7. Tom Fühl-Ray said,

    I’ve been a fan of Evie’s from the first time I heard You Brought the Woman Out of Me played on the radio. I only learned her story gradually. Besides the titles mentioned Evie also recorded the original version of Step Out of Your Mind which became a hit for the American Breed. And altho of course it wasn’t written for her Evie did have a single of Until It’s Time For You to Go in 1968 the earliest known recording of the song pre-dating the Neil Diamond & Elvis Presley charters by two & four years respectively. Also while there’s no known connection Evie remade the Temptations’ The Way You Do the Things You Do about a year before Rita Coolidge’s 1977 version reached the Top 20.

    Of course it’s a shame Evie never had a substantial hit but hey she’s still out there doing it – how many of her contemporaries who had hits can say that?

    Having said that I have to suggest that the reason Evie’s versions of I Can’t Let Go & Angel of the Morning tanked is because they’re quite dull: the hit versions by the Hollies & Merrilee Rush are vastly superior. And it’s not true that Cameo folded just after the release of Evie’s Angel of the Morning: the label released some 28 singles after Angel… at least one of which – Beg Borrow & Steal by the Ohio Express – was a Top 30 hit. In fact Cameo even released another Evie Sands single after Angel…: Billy Sunshine which reached the Bubbling Under the Hot 100 chart. Billy Sunshine – which is a great track – is one of the last singles issued by Cameo & may well have been undermined by the label’s demise: overtime Billy Sunshine’s history may have become mistakenly attached to Evie’s best known flop single.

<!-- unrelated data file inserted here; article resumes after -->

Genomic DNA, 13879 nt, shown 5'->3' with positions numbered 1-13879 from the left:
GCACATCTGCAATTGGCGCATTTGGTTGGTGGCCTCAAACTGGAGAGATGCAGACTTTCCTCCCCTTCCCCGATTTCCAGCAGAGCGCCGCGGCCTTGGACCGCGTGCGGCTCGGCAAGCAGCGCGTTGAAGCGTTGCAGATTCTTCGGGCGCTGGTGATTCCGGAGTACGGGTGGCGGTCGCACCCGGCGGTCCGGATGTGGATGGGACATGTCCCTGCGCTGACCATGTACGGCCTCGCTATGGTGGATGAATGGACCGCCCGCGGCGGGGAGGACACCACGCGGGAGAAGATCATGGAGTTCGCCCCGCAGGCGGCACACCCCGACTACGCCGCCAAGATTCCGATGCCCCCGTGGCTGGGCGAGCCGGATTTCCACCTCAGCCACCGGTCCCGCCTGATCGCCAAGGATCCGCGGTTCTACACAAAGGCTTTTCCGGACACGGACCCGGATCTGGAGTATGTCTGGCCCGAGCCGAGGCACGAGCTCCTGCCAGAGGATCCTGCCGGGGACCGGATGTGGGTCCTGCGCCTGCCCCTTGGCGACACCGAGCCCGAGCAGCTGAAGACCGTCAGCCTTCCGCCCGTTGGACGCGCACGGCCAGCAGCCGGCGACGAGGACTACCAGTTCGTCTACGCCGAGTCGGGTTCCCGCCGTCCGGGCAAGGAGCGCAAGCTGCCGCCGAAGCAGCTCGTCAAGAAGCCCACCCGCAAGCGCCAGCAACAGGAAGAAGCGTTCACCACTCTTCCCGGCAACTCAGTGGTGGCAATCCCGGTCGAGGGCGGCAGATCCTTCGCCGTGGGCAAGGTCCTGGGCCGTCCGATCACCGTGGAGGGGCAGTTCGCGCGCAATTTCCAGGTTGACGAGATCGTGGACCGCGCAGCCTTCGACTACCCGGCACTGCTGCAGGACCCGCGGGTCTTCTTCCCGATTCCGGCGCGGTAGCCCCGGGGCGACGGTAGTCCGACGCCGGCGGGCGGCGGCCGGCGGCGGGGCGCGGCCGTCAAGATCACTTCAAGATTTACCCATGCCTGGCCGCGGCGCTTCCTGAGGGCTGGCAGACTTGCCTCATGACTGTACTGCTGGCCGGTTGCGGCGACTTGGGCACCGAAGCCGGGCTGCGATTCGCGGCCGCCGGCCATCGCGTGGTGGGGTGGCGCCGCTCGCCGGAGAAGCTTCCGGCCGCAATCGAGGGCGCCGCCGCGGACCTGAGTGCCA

8. William said,

    Evie is something pretty amazing….Do you all GET her 1999 release Women In Prison…..?
    I mean do you really get it?

    In 1999 she released an album that ‘calls out’ for all Women in the music ‘bizz’———bizz aka prison.

  9. Bob Davis said,

    She hasn’t done it lately, but when Evie was doing shows at Borders stores here in Southern Calif. around 2000-2001, she’d sometimes add “Angel of the Morning” to the play list and put about 30 years of lifetime into the song. The Cameo version is available in the Cameo-Parkway boxed set, after years of unavailability.
    To see a recent Evie performance, go to YouTube and look under Adam Marsland’s Chaos Band at the Sugar Mill on Sept 17, 2008. She sings her own “Don’t Look Back, Don’t Look Down” (available on the “Long Promised Road” CD), my all-time favorite Sandsong.

  10. Ernie said,

    I love the Hollies, but Evie’s version of “I Can’t Let Go” is vastly superior to their version. There is no comparison in my book.


  11. I would love to see Evie Sands perform Nov. 5th .I will fly down from Seattle for the show. I would like to review her show and do a story or interview. If she does not want to – no big deal because I,ll still come down. I helped write the Del Shannon bio. with my brother Howard A. DeWitt .We have written for blue suede news for 20 years and Marc Bristol has been publishing for over 24 years! We are the last mag. for roots music out there.Even No Depression mag. went under-a little like watching the Titanic sink.My new project is a book on Hickory records out of Nashville,Tenn. For what it worth- Dennis McKenzie DeWitt